DENVER (KDVR) — Outbreak data is incomplete, but one of last year’s trends leading into the school year seems to be not just repeating itself but intensifying: the number of outbreaks in child care centers and K-12 schools.
A COVID outbreak at STEM School Highlands Ranch has led the school’s administration to move to limited remote learning. Colleges and universities say they are prepared to move into remote or hybrid learning schedules if last year’s school year case spike happens again.
Data is mixed on whether this is likely, but some trends look troubling.
Case rates themselves, for instance, are now higher than they were the same time last year.
This would trend with the broad differences in public policy. Last year, there were no vaccines, the state still had widespread social distancing and capacity restrictions in place and businesses had not broadly opened back up to on location working.
We showed the data to the Colorado Education Association. President Amie Baca-Oehlert said she’s not surprised.
“This year, the majority of districts — in fact I think all districts — are starting the year with in-person learning,” she said. “We have varied consistency around what safety-mitigation strategies are in place.”
Perhaps the biggest inconsistency is with mask mandates, with some districts requiring them for certain age groups and others not requiring them at all.
“We know that mask wearing is one of the least invasive, yet most beneficial strategies that can be implemented to keep us in in-person learning,” Baca-Oehlert said. “We’ve got to keep doing those things we know work so that we can provide the best learning environments for our students.”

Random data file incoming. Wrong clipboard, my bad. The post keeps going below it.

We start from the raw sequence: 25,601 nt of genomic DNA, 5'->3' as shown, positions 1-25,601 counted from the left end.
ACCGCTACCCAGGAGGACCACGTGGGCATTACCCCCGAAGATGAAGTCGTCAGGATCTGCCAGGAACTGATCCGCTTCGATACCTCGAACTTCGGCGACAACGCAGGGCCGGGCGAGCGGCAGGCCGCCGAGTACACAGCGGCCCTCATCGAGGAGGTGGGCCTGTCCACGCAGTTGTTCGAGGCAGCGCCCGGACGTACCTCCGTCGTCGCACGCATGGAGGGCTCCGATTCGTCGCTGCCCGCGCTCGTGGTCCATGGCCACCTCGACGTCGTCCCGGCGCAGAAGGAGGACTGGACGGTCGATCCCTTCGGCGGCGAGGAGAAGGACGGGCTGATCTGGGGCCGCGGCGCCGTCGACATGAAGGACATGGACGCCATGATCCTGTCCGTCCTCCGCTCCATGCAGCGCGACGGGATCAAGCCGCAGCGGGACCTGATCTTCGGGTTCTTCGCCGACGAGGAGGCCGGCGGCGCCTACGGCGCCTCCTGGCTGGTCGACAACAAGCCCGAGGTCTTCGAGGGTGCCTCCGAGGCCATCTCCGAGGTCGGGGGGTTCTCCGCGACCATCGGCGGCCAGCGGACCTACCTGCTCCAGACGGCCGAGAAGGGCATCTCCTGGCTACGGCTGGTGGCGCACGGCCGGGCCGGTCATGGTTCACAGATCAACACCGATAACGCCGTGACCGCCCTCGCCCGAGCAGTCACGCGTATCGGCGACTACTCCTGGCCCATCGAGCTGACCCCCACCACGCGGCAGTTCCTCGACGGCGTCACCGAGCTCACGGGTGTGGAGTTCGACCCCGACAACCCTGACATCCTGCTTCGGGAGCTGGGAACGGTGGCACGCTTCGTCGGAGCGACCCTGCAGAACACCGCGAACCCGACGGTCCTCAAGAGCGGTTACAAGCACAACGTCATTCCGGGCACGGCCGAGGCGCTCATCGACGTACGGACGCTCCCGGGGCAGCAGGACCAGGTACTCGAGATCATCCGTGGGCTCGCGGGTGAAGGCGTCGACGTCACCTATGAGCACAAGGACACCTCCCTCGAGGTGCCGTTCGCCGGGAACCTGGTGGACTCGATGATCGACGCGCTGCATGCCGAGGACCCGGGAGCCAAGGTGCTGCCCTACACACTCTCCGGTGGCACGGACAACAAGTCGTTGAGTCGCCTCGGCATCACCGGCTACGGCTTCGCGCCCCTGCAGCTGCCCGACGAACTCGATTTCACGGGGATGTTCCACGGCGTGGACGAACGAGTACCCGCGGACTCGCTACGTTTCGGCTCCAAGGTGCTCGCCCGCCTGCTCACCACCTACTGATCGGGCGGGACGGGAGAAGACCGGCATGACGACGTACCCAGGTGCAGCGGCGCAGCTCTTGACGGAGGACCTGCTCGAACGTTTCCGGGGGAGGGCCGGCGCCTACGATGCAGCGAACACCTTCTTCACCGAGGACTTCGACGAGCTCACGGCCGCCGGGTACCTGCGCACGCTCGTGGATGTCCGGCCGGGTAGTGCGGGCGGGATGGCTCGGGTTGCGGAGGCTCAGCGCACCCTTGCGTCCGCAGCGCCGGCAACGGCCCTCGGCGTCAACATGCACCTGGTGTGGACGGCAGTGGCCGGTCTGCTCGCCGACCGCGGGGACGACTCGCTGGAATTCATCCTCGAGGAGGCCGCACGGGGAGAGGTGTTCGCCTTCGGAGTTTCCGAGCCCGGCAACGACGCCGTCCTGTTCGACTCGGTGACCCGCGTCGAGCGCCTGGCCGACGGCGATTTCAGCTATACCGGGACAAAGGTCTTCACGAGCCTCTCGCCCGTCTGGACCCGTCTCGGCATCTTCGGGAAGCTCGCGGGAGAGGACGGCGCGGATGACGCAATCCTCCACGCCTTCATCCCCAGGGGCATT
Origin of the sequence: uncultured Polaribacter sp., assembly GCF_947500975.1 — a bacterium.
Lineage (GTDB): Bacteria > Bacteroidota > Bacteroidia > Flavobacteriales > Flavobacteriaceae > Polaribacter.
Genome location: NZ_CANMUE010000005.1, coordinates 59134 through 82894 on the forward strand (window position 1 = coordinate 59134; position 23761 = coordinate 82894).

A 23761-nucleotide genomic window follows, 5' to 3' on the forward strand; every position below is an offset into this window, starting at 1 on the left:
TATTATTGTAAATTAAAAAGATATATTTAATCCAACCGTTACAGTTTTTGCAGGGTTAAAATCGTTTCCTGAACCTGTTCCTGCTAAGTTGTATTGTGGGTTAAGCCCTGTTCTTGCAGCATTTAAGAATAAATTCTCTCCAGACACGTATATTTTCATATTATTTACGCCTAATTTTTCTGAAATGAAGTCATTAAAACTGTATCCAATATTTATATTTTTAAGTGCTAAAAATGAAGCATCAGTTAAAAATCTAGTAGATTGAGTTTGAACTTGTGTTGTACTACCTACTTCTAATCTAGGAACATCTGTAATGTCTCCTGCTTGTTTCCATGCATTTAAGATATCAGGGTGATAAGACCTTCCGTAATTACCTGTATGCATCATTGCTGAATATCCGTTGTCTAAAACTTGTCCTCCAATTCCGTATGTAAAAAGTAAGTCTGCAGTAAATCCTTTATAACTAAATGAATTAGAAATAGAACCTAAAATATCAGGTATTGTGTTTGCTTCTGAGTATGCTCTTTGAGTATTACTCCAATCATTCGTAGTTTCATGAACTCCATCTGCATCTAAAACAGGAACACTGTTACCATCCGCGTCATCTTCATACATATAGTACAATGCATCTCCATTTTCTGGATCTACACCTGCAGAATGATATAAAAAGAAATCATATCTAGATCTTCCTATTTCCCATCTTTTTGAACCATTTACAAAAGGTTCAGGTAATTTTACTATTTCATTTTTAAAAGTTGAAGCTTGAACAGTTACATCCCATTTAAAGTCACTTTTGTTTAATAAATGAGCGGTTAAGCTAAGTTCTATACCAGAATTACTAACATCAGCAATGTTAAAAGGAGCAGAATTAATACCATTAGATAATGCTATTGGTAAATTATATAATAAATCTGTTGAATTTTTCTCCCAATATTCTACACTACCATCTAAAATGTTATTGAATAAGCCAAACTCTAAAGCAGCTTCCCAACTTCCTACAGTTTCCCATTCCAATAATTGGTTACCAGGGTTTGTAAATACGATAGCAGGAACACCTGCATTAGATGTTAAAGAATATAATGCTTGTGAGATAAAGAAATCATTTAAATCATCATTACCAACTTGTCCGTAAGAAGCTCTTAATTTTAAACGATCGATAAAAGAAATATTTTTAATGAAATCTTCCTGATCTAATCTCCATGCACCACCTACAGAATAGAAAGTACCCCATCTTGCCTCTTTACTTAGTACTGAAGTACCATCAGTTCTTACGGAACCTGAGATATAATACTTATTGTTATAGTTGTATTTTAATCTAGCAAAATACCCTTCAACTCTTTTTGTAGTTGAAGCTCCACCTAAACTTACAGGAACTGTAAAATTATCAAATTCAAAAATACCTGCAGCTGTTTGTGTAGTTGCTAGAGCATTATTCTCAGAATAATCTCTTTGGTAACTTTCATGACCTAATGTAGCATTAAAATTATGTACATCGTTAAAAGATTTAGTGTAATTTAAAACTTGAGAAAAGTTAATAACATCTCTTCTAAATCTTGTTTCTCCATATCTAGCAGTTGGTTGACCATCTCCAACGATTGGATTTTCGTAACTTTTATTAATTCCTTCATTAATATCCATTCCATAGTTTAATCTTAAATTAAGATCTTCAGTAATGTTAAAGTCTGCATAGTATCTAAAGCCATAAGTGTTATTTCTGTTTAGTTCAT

Through the summer of 2021, cases generally tracked similar to last year. Since the national rise in delta variant cases began in the summer, however, they’ve shot past last year’s trendline starting late July.
As of Aug. 23, there are 1,500 daily new cases in Colorado. Last year in the same time, there were only 300 cases per day – just one-fifth of this year’s caseload.
Outbreak totals look like last year’s in some areas, as well.
The state has defined outbreaks differently starting June 1. Before then, an outbreak consisted of any two cases traced to the same location within a two-week window. This year, an outbreak is five or more.
With the new definition, there have been fewer outbreaks this summer even though case rates quintupled. August outbreak totals aren’t completely tallied yet, but at this rate every month of 2021’s summer was shaping up with fewer outbreaks than the same month in 2020.
In August, this trend broke. With another week left to go in the month, August 2021 has already matched the outbreak total from last year.
Where those outbreaks are happening, however, looks like the lead-in to last year’s schoolyear spike.
In late summer and early fall of last year, child care centers, k-12 schools and colleges and universities quickly grew to the largest outbreak sources outside of healthcare facilities.
The same trend is happening this year, and at an accelerated pace.
Even with a higher standard to meet for outbreaks, each month in the summer of 2021 has had more outbreaks at child care centers than the same month last year, with time to spare for August.
Similarly, k-12 school outbreaks have risen this year.
In August 2020, there were only three k-12 school outbreaks. With the higher threshold definition this year, there have been 14.
Colorado’s colleges and universities’ respective vaccination mandates may be having an impact. There has only been one outbreak traced to a university in the 2021-22 academic year so far instead of last year’s four.